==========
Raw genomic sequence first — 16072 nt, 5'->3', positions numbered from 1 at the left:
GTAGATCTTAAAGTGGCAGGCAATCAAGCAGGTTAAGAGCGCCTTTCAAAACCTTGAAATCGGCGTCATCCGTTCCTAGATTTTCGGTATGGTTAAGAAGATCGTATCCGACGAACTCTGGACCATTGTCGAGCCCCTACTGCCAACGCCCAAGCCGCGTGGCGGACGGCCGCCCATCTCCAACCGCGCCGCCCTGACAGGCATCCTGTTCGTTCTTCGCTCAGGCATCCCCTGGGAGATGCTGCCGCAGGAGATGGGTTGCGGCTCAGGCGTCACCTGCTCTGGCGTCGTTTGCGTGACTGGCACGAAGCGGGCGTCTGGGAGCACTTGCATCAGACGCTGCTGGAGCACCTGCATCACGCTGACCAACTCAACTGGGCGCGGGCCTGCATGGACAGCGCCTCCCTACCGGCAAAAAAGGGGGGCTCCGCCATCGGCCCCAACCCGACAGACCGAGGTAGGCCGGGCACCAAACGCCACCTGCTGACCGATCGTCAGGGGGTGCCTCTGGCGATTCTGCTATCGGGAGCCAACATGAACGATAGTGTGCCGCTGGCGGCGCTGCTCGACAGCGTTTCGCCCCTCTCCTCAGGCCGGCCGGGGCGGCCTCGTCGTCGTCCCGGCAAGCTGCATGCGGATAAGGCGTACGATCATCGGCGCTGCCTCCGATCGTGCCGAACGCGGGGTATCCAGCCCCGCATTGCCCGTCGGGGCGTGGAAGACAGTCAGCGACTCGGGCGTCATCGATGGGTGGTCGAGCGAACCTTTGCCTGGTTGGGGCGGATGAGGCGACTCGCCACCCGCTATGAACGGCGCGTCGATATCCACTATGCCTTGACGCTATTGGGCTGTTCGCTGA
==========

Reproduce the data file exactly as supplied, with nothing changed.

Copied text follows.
Raw genomic sequence first — 16072 nt, 5'->3', positions numbered from 1 at the left:
GTAGATCTTAAAGTGGCAGGCAATCAAGCAGGTTAAGAGCGCCTTTCAAAACCTTGAAATCGGCGTCATCCGTTCCTAGATTTTCGGTATGGTTAAGAAGATCGTATCCGACGAACTCTGGACCATTGTCGAGCCCCTACTGCCAACGCCCAAGCCGCGTGGCGGACGGCCGCCCATCTCCAACCGCGCCGCCCTGACAGGCATCCTGTTCGTTCTTCGCTCAGGCATCCCCTGGGAGATGCTGCCGCAGGAGATGGGTTGCGGCTCAGGCGTCACCTGCTCTGGCGTCGTTTGCGTGACTGGCACGAAGCGGGCGTCTGGGAGCACTTGCATCAGACGCTGCTGGAGCACCTGCATCACGCTGACCAACTCAACTGGGCGCGGGCCTGCATGGACAGCGCCTCCCTACCGGCAAAAAAGGGGGGCTCCGCCATCGGCCCCAACCCGACAGACCGAGGTAGGCCGGGCACCAAACGCCACCTGCTGACCGATCGTCAGGGGGTGCCTCTGGCGATTCTGCTATCGGGAGCCAACATGAACGATAGTGTGCCGCTGGCGGCGCTGCTCGACAGCGTTTCGCCCCTCTCCTCAGGCCGGCCGGGGCGGCCTCGTCGTCGTCCCGGCAAGCTGCATGCGGATAAGGCGTACGATCATCGGCGCTGCCTCCGATCGTGCCGAACGCGGGGTATCCAGCCCCGCATTGCCCGTCGGGGCGTGGAAGACAGTCAGCGACTCGGGCGTCATCGATGGGTGGTCGAGCGAACCTTTGCCTGGTTGGGGCGGATGAGGCGACTCGCCACCCGCTATGAACGGCGCGTCGATATCCACTATGCCTTGACGCTATTGGGCTGTTCGCTGA